Wednesday,15 August, 2018
Current issue | Issue 1129, 3 - 9 January 2013
Wednesday,15 August, 2018
Issue 1129, 3 - 9 January 2013

Ahram Weekly

Running short on gas

With domestic production failing to keep up with growing demand, the government has been compelled to import more natural gas, writes Niveen Wahish

Al-Ahram Weekly

After years of being told that the country’s natural gas reserves are almost bottomless, Egyptians have now woken up to government plans to issue a tender to import gas in just a few weeks.
“They were lying to us,” Amr Kamal Hammouda, an energy consultant and manager of the Al-Fustat Centre for Studies and Consultation, said. “For 20 years, the Ministry of Petroleum has been exaggerating estimates of Egypt’s reserves.”
According to Hammouda, the ministry had claimed that Egypt had 77 trillion cubic feet of natural gas, but experts have put reserves at less than half that figure.
“They used to make deceiving calculations,” Hammouda said, adding that reserves are usually calculated in terms of real reserves, possible reserves and likely reserves. However, “they added all three together.”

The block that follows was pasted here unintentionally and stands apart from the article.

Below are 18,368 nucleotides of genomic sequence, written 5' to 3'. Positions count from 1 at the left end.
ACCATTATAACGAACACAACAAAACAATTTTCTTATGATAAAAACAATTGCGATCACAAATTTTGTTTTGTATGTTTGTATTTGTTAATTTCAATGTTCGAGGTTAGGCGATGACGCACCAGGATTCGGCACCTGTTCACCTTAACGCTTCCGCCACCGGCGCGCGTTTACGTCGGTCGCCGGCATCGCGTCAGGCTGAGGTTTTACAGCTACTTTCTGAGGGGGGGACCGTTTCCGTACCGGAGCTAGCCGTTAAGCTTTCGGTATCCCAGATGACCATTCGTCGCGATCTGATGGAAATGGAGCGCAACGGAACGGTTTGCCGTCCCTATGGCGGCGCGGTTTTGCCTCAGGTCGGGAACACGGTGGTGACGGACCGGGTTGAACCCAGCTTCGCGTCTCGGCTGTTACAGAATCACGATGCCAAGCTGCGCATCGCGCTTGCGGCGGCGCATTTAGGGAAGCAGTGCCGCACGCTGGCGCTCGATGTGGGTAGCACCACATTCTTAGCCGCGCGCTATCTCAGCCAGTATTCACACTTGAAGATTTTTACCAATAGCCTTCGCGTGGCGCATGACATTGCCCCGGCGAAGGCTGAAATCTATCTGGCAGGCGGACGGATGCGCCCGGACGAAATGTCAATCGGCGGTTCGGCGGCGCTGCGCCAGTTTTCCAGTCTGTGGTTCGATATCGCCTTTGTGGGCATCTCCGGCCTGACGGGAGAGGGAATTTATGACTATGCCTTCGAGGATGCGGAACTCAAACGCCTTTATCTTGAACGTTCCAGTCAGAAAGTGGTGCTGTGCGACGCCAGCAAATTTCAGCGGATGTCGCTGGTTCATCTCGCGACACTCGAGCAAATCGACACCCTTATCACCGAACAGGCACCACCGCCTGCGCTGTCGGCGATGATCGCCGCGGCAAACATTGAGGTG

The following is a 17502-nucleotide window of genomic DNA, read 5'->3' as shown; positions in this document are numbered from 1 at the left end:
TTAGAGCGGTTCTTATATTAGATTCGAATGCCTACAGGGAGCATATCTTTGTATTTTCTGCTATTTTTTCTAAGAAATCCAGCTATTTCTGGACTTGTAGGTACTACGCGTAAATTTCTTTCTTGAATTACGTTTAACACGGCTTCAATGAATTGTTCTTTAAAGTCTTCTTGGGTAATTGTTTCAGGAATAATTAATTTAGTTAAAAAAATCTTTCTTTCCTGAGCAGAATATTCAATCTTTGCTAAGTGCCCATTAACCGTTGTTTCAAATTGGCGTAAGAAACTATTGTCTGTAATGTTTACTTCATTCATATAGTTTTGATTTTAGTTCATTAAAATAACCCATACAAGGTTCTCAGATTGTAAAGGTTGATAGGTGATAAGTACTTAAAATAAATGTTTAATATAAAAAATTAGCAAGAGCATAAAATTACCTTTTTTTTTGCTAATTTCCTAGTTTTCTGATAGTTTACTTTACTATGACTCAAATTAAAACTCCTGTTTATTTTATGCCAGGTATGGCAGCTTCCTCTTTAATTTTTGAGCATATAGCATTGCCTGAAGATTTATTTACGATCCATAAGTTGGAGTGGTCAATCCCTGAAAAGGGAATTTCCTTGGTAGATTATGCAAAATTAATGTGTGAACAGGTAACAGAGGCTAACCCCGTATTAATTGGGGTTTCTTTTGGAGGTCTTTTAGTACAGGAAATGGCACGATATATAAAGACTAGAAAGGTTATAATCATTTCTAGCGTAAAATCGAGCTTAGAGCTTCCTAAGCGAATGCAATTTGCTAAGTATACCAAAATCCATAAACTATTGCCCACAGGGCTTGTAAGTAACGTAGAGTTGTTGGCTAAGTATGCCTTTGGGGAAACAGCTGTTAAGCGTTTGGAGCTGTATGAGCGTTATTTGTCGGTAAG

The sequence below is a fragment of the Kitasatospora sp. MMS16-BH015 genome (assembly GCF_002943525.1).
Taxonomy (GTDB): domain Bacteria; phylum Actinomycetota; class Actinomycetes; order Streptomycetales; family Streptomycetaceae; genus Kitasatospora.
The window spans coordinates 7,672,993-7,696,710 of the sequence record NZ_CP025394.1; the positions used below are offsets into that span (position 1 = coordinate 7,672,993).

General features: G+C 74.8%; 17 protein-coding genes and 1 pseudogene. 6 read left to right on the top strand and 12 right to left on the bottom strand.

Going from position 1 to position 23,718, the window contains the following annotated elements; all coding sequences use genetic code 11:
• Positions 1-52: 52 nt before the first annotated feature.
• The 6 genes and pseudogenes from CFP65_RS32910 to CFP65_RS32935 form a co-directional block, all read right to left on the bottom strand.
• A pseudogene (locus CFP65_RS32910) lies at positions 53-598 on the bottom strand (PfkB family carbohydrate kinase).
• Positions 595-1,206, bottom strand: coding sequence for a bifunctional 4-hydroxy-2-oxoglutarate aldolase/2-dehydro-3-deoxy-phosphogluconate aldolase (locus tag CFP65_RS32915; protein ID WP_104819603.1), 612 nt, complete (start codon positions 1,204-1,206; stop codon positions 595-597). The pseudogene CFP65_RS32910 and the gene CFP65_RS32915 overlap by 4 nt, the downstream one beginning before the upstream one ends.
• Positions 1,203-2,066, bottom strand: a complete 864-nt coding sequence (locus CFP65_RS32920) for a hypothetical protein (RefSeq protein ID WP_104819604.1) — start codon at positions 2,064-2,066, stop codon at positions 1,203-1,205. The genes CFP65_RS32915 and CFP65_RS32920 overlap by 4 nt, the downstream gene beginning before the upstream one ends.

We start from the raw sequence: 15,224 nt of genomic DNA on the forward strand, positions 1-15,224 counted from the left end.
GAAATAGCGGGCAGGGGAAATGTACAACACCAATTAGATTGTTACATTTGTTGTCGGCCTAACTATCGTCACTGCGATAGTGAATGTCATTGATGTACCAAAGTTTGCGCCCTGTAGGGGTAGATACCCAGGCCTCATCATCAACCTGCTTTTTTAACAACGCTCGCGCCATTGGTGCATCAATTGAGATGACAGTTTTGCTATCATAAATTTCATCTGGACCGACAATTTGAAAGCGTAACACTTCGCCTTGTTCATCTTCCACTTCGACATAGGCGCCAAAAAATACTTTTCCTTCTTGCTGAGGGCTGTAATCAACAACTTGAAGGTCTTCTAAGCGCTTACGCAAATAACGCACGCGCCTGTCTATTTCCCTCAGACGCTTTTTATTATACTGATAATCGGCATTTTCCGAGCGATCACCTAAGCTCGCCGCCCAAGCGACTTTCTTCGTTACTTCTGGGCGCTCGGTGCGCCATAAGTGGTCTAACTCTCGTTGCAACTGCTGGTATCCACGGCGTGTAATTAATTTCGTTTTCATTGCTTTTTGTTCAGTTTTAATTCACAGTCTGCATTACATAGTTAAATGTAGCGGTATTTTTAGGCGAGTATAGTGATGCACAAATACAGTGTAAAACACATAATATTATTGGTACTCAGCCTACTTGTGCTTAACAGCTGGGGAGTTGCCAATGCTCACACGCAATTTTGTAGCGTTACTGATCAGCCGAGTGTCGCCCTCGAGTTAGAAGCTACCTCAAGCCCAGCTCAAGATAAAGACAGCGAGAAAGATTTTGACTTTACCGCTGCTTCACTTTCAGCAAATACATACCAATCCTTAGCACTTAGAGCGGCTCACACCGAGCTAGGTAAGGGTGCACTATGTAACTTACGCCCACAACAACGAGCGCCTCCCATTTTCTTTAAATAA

Moreover, he added, the government had overlooked the fact that it only had the right to half of the gas recovered, since outputs were split with companies producing the gas.
The minister of petroleum announced recently that the government would be issuing a call for tenders in a few weeks for the import of natural gas “to cover the government’s needs, whether for the electricity sector or for government-owned factories,” according to the Reuters news agency.
The minister was speaking on the sidelines of a meeting of Arab oil ministers in Cairo. He also said that even private-sector entities could import gas.
The government had been contemplating the idea of allowing the private sector to import their energy needs in order to overcome its inability to meet growing consumption. What is new is for the government to start importing gas to cover its own needs, and shortages of the gas used as fuel in power stations have been plunging many parts of the country into darkness.
Bloomberg has reported that Egypt is pumping about six billion cubic feet of gas a day, most of which is for domestic use. Gas consumption in Egypt climbed 10 per cent last year, coinciding with declines in production by companies such as British Gas, Dana Gas and Apache Corporation.
Hammouda said the government had not rationalised or respected Egypt’s gas reserves. “No matter how much our reserves are, we should not use more than a third of them, and the rest should be left for future generations,” he said, adding that instead the government had been selling gas to other countries in the Mediterranean.  
“Now they have found themselves up against the wall,” he said. Gas had been sold at cheap prices to local investors, whereas “such consumption should not be promoted, given the needs of the people and of future generations.”